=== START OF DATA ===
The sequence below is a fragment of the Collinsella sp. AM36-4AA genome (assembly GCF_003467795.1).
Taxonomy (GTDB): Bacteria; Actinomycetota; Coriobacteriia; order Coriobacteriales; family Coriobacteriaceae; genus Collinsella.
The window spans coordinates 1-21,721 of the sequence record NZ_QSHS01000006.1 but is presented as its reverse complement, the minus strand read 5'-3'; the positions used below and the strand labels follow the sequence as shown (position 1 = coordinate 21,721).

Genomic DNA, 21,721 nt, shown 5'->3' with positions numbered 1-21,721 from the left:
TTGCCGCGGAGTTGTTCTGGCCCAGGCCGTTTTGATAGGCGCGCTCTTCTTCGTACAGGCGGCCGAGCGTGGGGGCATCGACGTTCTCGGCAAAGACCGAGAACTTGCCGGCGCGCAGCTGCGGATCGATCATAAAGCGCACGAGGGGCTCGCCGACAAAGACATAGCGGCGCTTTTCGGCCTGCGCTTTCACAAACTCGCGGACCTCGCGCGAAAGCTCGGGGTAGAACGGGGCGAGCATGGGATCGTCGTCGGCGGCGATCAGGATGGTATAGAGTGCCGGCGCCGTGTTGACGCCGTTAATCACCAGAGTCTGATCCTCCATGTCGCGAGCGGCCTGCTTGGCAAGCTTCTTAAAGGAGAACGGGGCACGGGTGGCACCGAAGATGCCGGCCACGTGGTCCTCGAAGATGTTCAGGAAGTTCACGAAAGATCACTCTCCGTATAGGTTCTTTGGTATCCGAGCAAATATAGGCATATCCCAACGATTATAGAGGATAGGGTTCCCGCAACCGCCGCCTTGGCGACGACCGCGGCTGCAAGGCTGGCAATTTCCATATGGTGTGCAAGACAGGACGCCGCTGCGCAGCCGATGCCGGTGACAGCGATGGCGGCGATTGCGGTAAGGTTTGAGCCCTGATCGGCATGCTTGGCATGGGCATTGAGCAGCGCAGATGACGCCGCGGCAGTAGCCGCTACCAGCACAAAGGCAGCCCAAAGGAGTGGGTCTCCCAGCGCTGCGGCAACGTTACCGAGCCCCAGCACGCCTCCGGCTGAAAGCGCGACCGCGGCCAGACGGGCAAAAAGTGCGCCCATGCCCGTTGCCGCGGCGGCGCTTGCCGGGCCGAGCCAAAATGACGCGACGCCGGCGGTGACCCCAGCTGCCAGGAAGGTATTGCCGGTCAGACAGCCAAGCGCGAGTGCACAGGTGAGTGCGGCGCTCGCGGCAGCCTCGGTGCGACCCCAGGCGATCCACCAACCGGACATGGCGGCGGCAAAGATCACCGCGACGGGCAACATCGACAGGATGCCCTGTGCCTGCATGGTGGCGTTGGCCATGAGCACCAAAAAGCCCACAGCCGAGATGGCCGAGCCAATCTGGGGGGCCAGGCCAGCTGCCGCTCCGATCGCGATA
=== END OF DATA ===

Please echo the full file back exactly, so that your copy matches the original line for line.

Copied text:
The sequence below is a fragment of the Collinsella sp. AM36-4AA genome (assembly GCF_003467795.1).
Taxonomy (GTDB): Bacteria; Actinomycetota; Coriobacteriia; order Coriobacteriales; family Coriobacteriaceae; genus Collinsella.
The window spans coordinates 1-21,721 of the sequence record NZ_QSHS01000006.1 but is presented as its reverse complement, the minus strand read 5'-3'; the positions used below and the strand labels follow the sequence as shown (position 1 = coordinate 21,721).

Genomic DNA, 21,721 nt, shown 5'->3' with positions numbered 1-21,721 from the left:
TTGCCGCGGAGTTGTTCTGGCCCAGGCCGTTTTGATAGGCGCGCTCTTCTTCGTACAGGCGGCCGAGCGTGGGGGCATCGACGTTCTCGGCAAAGACCGAGAACTTGCCGGCGCGCAGCTGCGGATCGATCATAAAGCGCACGAGGGGCTCGCCGACAAAGACATAGCGGCGCTTTTCGGCCTGCGCTTTCACAAACTCGCGGACCTCGCGCGAAAGCTCGGGGTAGAACGGGGCGAGCATGGGATCGTCGTCGGCGGCGATCAGGATGGTATAGAGTGCCGGCGCCGTGTTGACGCCGTTAATCACCAGAGTCTGATCCTCCATGTCGCGAGCGGCCTGCTTGGCAAGCTTCTTAAAGGAGAACGGGGCACGGGTGGCACCGAAGATGCCGGCCACGTGGTCCTCGAAGATGTTCAGGAAGTTCACGAAAGATCACTCTCCGTATAGGTTCTTTGGTATCCGAGCAAATATAGGCATATCCCAACGATTATAGAGGATAGGGTTCCCGCAACCGCCGCCTTGGCGACGACCGCGGCTGCAAGGCTGGCAATTTCCATATGGTGTGCAAGACAGGACGCCGCTGCGCAGCCGATGCCGGTGACAGCGATGGCGGCGATTGCGGTAAGGTTTGAGCCCTGATCGGCATGCTTGGCATGGGCATTGAGCAGCGCAGATGACGCCGCGGCAGTAGCCGCTACCAGCACAAAGGCAGCCCAAAGGAGTGGGTCTCCCAGCGCTGCGGCAACGTTACCGAGCCCCAGCACGCCTCCGGCTGAAAGCGCGACCGCGGCCAGACGGGCAAAAAGTGCGCCCATGCCCGTTGCCGCGGCGGCGCTTGCCGGGCCGAGCCAAAATGACGCGACGCCGGCGGTGACCCCAGCTGCCAGGAAGGTATTGCCGGTCAGACAGCCAAGCGCGAGTGCACAGGTGAGTGCGGCGCTCGCGGCAGCCTCGGTGCGACCCCAGGCGATCCACCAACCGGACATGGCGGCGGCAAAGATCACCGCGACGGGCAACATCGACAGGATGCCCTGTGCCTGCATGGTGGCGTTGGCCATGAGCACCAAAAAGCCCACAGCCGAGATGGCCGAGCCAATCTGGGGGGCCAGGCCAGCTGCCGCTCCGATCGCGATA